The federal government continues to spend money at an insane rate and is running up budget deficits reminiscent of the Great Recession era.
With one month left to go, the federal budget deficit for fiscal year 2019 eclipsed $1 trillion in August, according to Treasury Department data released last Thursday.
The budget shortfall for the month of August came in at $200.3 billion. Last month, Uncle Sam spent $428.3 billion and took in $228 billion in revenue.
The pundits in the mainstream media tend to focus on the Trump tax cuts as the cause for the surging deficits, but revenues are actually up. Spending is the real culprit.
For the fiscal year (beginning Oct. 1), the Trump administration has spent $4.16 trillion. That’s up 7% over last year. Uncle Sam has already spent more this year than it did in the totality of FY 2018.
The Federal Reserve is crashing the debt & real estate bubble it created worldwide.
As Peter Schiff put it in a tweet last month, we’re seeing the most incredible growth in peacetime government spending ever.
Revenue for 2019 is up about 3% with a big boost coming from the Trump administration’s tariffs on Chinese imports.
The 2019 budget deficit now stands at about $1.07 trillion. That’s a 19% increase in the budget gap since Oct. 1. The last time the federal government ran a $1 trillion-plus deficit was in 2012 as the US economy struggled to come out of the Great Recession. The Obama administration ran four consecutive trillion-plus dollar deficits between 2009 and 2012.
Officials say the budget shortfall could narrow slightly next month and the fiscal year deficit may end up below that $1 trillion mark. The federal government generally runs a surplus in October due to a revenue boost from the influx of quarterly estimated tax payments. The CBO projects that the 2019 fiscal year deficit will come in at $960 billion.
The CBO tends to take a conservative approach to its number-crunching. Other analysts say they expect the FY 2019 deficit to come in over $1 trillion. Regardless, it will be a significant increase over the 2018 deficit, which was the largest in six years at $779 billion. The federal government eclipsed that number last month.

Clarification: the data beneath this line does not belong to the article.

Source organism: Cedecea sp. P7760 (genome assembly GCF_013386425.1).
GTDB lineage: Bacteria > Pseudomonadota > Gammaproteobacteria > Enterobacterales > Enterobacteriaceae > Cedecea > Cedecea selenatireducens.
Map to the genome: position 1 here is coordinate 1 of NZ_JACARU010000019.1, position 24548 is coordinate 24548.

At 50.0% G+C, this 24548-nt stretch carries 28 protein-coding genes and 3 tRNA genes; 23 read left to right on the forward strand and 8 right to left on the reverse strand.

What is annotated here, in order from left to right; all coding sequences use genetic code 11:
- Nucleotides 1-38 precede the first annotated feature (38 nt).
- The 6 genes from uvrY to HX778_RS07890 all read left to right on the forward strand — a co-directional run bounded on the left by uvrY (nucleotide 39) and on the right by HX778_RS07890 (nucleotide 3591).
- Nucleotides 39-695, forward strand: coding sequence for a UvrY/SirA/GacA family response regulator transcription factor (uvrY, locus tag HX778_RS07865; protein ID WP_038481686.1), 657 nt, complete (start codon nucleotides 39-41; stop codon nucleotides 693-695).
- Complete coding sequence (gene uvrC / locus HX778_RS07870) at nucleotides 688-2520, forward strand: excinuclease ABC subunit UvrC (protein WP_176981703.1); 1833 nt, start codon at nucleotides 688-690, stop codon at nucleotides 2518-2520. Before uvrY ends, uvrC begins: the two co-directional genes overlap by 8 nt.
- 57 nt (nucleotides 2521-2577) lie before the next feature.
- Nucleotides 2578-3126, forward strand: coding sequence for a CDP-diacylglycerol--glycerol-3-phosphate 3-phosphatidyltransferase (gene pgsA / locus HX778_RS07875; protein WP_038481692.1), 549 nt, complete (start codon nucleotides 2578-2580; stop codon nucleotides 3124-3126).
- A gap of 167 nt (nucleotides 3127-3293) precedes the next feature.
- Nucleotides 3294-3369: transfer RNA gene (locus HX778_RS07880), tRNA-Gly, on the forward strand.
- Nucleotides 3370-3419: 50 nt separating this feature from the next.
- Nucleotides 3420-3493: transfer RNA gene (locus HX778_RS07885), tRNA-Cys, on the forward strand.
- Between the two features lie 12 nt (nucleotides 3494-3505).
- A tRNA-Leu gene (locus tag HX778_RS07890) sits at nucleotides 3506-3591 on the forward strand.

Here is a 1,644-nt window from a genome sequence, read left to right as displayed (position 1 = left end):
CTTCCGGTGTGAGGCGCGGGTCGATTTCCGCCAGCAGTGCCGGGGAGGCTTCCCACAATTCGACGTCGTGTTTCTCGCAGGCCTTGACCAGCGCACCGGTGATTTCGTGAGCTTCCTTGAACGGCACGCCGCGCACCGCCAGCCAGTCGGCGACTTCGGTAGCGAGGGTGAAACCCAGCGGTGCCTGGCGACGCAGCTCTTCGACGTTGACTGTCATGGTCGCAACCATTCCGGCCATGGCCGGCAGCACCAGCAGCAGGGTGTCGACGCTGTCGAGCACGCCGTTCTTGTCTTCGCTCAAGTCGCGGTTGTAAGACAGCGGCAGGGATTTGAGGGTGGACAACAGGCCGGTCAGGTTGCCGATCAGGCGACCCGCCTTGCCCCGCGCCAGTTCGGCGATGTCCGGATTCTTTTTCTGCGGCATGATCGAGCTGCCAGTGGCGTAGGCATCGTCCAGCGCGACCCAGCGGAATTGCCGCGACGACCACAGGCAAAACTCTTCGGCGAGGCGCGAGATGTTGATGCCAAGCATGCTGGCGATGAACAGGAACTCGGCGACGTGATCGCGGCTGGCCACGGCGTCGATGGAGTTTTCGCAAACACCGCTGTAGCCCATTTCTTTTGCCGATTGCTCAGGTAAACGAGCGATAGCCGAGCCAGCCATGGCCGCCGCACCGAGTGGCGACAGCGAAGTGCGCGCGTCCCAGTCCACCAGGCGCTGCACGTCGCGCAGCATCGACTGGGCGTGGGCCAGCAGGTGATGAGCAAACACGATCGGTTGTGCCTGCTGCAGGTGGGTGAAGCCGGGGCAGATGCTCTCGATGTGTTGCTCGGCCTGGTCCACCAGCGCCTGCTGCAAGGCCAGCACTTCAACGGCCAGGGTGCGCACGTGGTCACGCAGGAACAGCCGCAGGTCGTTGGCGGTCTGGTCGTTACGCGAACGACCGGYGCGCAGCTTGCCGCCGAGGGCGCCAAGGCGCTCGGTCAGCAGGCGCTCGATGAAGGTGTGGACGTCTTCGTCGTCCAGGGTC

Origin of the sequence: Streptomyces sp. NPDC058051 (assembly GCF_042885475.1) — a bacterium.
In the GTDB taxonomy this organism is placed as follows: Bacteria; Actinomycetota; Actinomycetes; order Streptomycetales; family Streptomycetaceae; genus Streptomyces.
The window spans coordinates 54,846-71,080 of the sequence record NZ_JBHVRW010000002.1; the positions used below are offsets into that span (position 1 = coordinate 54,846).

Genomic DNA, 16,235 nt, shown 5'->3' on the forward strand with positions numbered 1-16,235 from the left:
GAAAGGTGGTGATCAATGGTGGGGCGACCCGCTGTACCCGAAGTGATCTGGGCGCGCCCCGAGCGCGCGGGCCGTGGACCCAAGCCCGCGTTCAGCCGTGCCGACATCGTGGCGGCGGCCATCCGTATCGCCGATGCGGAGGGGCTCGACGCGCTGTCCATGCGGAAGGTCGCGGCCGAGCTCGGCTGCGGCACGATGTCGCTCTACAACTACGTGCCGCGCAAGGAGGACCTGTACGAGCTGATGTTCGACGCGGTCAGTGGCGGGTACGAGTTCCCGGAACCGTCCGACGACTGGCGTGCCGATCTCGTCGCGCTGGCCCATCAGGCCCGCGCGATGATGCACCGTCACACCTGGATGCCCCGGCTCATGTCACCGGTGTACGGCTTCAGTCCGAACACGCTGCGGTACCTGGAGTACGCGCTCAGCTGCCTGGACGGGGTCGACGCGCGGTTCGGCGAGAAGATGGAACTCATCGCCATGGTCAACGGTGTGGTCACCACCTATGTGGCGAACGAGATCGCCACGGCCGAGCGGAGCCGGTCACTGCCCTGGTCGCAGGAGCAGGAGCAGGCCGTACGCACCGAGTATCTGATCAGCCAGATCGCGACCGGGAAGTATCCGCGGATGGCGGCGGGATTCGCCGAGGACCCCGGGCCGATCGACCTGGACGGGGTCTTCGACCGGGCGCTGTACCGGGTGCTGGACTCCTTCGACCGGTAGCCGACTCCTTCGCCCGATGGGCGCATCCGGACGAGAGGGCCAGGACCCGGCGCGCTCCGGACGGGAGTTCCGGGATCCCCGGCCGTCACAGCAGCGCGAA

In February, the national debt topped $22 trillion. When President Trump took office in January 2017, the debt was at $19.95 trillion. That represented a $2.06 trillion increase in the debt in just over two years.
President Trump accurately points out that the election of a Democrat will have serious negative ramifications to the market.
And there is no end in sight to the spending. Last month, Pres. Trump signed a bipartisan budget deal that will increase discretionary spending from $1.32 trillion in the current fiscal year to $1.37 trillion in fiscal 2020 and then raises it again to $1.375 trillion the year after that. The deal will allow for an increase in both domestic and military spending.
The out of control spending and spiraling deficits are concerning enough on their own terms, but they become absolutely horrifying when you consider that these budget shortfalls are happening during an economic expansion. You would normally expect numbers like this during a major recession. This raises an important question: if Uncle Sam’s financial situation is this bad in these supposedly good economic times, what’s going to happen when things turn sour?
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